The decision is a landmark one. It confirms the validity of the class action funding business model in jurisdictions whose legislatures have not abolished the tort of maintenance and champerty (ie Queensland, Western Australia, Tasmania and the Northern Territory). That is, funders are able to fund class actions with minimal fear of prosecution under the torts of maintenance and champerty.
The central issue before the court was whether the terms of LCM’s funding agreements were, by reason of maintenance and champerty, unenforceable as contrary to public policy. There was no question as to whether the funding agreements constituted an abuse of process of the court.
The Gladstone Fisheries class action was commenced pursuant to Queensland’s class action regime (Part 13A of the Civil Proceedings Act 2011 (Qld) (CPA)) and comprises commercial fishers, fish handlers and wholesalers in the Gladstone region of Central Queensland. LCM funds the class action, pursuant to a suite of class action funding agreements.
It is alleged that the defendant, Gladstone Ports Corporation Limited (GPC), is responsible for the classes’ losses resulting from the contamination to the waters where they carry out their fishing operations, as a result of dredging undertaken by GPC.
Maintenance and champerty
The torts of maintenance and champerty are creatures of the common law. Maintenance is ‘the procurement, by direct or indirect financial assistance, of another person to institute, or carry on or defend civil proceedings without lawful justification’. Champerty is an aggravated form of maintenance, by which the maintainer receives a share of the proceeds of the action. Historically, contracts offending maintenance and champerty were illegal, and therefore unenforceable, as they were found to be contrary to public policy.
The doctrines are of ancient origin. They arose out of a need to protect the integrity of the legal process from extrinsic influences; mainly the rich and powerful barons of that time, as England’s medieval legal system was highly susceptible to distortion from these influences.
During the twentieth century, courts began to recognise that the public policy concerns underlying the doctrines were no longer relevant. This was evident from the High Court’s decision of Campbells Cash and Carry Pty Ltd v Fostif Pty Ltd (2006) 229 CLR 386, where the court held that the mere provision of commercial litigation funding, even involving maintenance and champerty, did not provide a basis to stay the class action as an abuse of process.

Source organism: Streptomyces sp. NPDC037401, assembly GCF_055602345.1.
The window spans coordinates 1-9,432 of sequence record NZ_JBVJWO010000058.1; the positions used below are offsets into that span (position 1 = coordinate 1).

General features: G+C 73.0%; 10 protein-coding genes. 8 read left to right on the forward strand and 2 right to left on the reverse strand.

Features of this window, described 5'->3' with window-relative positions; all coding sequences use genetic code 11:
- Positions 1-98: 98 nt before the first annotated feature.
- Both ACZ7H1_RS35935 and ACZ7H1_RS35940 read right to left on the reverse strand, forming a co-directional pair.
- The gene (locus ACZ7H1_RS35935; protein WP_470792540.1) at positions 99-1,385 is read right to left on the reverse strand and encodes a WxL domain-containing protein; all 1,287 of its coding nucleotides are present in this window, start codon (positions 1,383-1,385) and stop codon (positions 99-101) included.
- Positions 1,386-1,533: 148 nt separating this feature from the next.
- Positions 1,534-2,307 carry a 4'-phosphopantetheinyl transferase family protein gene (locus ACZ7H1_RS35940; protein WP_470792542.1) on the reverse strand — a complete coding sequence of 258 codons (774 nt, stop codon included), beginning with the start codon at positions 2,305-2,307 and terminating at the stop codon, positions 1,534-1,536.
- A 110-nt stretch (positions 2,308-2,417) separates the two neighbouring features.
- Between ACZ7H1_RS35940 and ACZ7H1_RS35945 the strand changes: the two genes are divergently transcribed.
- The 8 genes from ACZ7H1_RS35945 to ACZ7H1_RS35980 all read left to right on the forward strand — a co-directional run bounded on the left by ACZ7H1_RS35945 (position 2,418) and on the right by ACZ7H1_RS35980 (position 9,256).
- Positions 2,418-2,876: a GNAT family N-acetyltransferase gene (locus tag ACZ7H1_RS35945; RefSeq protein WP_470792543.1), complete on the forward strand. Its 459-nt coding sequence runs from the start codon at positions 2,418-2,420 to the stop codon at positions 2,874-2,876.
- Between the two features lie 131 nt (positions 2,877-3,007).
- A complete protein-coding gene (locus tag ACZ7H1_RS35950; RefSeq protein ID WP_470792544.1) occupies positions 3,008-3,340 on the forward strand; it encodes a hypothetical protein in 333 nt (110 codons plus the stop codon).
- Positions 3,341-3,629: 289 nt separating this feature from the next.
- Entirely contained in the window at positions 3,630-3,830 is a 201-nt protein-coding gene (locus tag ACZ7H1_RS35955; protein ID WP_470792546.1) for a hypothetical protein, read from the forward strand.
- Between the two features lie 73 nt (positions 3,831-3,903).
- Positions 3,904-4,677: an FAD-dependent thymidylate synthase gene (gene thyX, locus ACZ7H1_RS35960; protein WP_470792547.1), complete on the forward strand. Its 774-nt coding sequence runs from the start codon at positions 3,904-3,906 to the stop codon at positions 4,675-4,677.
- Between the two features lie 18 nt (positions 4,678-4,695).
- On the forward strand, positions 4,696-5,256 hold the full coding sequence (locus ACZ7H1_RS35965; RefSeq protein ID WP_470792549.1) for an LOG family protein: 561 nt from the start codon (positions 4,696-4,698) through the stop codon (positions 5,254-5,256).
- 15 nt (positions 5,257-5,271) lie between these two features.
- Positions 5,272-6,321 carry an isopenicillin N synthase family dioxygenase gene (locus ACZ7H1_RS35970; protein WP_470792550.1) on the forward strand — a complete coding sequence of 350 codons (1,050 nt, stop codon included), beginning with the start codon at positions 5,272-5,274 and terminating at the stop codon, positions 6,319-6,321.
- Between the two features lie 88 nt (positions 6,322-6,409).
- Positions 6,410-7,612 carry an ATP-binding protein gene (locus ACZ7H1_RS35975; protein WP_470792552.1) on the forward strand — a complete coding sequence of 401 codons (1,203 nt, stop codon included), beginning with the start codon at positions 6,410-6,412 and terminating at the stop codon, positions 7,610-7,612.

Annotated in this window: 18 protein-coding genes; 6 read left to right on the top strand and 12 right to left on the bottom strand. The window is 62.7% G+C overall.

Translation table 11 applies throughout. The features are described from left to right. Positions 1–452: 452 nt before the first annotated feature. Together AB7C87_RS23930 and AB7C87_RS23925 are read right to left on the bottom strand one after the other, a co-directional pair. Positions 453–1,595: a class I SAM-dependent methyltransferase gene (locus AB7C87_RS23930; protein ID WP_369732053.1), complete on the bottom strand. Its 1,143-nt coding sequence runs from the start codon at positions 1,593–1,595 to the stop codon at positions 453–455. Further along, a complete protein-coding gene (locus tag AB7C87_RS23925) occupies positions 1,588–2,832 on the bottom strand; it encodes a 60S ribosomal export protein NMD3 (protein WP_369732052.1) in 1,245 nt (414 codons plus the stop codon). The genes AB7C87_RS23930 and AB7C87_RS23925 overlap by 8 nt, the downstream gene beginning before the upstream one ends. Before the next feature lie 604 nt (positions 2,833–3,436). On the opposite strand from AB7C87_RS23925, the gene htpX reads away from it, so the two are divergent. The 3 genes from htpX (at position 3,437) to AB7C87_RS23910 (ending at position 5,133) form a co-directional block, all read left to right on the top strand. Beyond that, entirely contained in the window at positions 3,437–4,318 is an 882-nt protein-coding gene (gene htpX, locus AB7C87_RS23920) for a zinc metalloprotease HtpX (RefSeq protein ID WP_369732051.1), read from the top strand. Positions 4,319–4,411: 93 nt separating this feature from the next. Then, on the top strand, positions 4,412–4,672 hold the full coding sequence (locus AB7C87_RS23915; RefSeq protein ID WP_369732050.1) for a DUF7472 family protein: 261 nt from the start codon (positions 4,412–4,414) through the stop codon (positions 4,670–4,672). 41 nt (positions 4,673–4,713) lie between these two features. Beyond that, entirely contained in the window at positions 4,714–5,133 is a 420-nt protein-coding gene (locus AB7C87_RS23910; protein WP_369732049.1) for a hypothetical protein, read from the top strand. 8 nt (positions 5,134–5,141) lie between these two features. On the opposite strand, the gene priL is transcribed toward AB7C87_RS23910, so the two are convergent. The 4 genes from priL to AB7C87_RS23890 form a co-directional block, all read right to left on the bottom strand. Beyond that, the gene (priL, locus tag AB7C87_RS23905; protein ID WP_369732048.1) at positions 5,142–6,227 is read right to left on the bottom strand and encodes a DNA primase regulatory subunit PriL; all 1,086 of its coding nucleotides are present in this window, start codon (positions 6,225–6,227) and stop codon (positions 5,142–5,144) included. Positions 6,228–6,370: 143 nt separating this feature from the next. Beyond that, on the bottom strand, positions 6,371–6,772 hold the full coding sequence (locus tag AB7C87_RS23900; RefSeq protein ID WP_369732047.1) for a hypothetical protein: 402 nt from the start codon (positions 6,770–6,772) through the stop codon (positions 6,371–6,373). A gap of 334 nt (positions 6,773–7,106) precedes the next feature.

In doing so, the court questioned why well-established doctrines of abuse of process (and other procedural mechanisms available to the courts) did not sufficiently address fears of third party litigation funding corrupting the administration of justice. As such, maintenance and champerty may still result in a contract being unenforceable as contrary to public policy, but the circumstances in which that occurs is of limited practical significant.
New South Wales and Victoria have enacted legislation abolishing the torts. This is in contrast to Queensland, Western Australia, Tasmania and the Northern Territory, whose legislatures have not. As such, the ongoing existence of the torts at common law and potential ramifications to litigation funding in these jurisdictions remain relevant.
The court upheld the enforceability of LCM’s funding agreements, as the terms of the agreements did not provide any level of unlawful or improper control of the litigation to LCM.
The court found that Queensland’s class action regime authorises commercial litigation funding agreements in respect of class actions in Queensland. As such, LCM had ‘lawful justification’ to provide direct financial assistance to the plaintiffs and group members, in return for a share of the fruits of the action.
GPC argued that the Queensland Parliament’s decision not to enact legislation abolishing the torts of maintenance and champerty meant that “public policy” in Queensland followed a different path to that of other States which had enacted such legislation. This argument was rejected.
This is because in enacting section 103K(2) CPA, the Queensland Parliament specifically adopted the precise wording of the equivalent New South Wales provision. It therefore adopted the same underlying public policy as the New South Wales Parliament; that public policy being that class action regimes permit commercial litigating funding in the way LCM was conducting its business.
The court did not go so far as to hold that the common law no longer recognised the torts of maintenance and champerty, declining ‘to offer them a burial’. This is because it was unnecessary to decide the point, as GPC did not seeking any relief in reliance on the tort. Rather, GPC argued that the public policy underpinning the torts rendered the funding agreements unenforceable. Nevertheless, the court noted in passing that ‘the logical conclusion is that the torts no longer exist’, which accords with the court’s remarks in Fostif.
The future of litigation funding
The lawfulness of LCM’s class action funding agreements in Queensland and jurisdictions in which the tort is yet to be abolished is now is clear.
As to commercial litigation funding generally, the position is less clear as some Australian jurisdictions are yet to officially bury the torts of maintenance and champerty. Until that occurs, public policy considerations will continue to loom large as a spectre over the enforceability funding agreements. However, it should be noted that courts retain the power to stay a proceeding for abuse of process, or if the terms of a funding agreement provide the funder with unlawful control over the litigation.
The judgment can be located here: Murphy Operator Pty Ltd v Gladstone Ports Corporation Ltd (No 4)  QSC 228.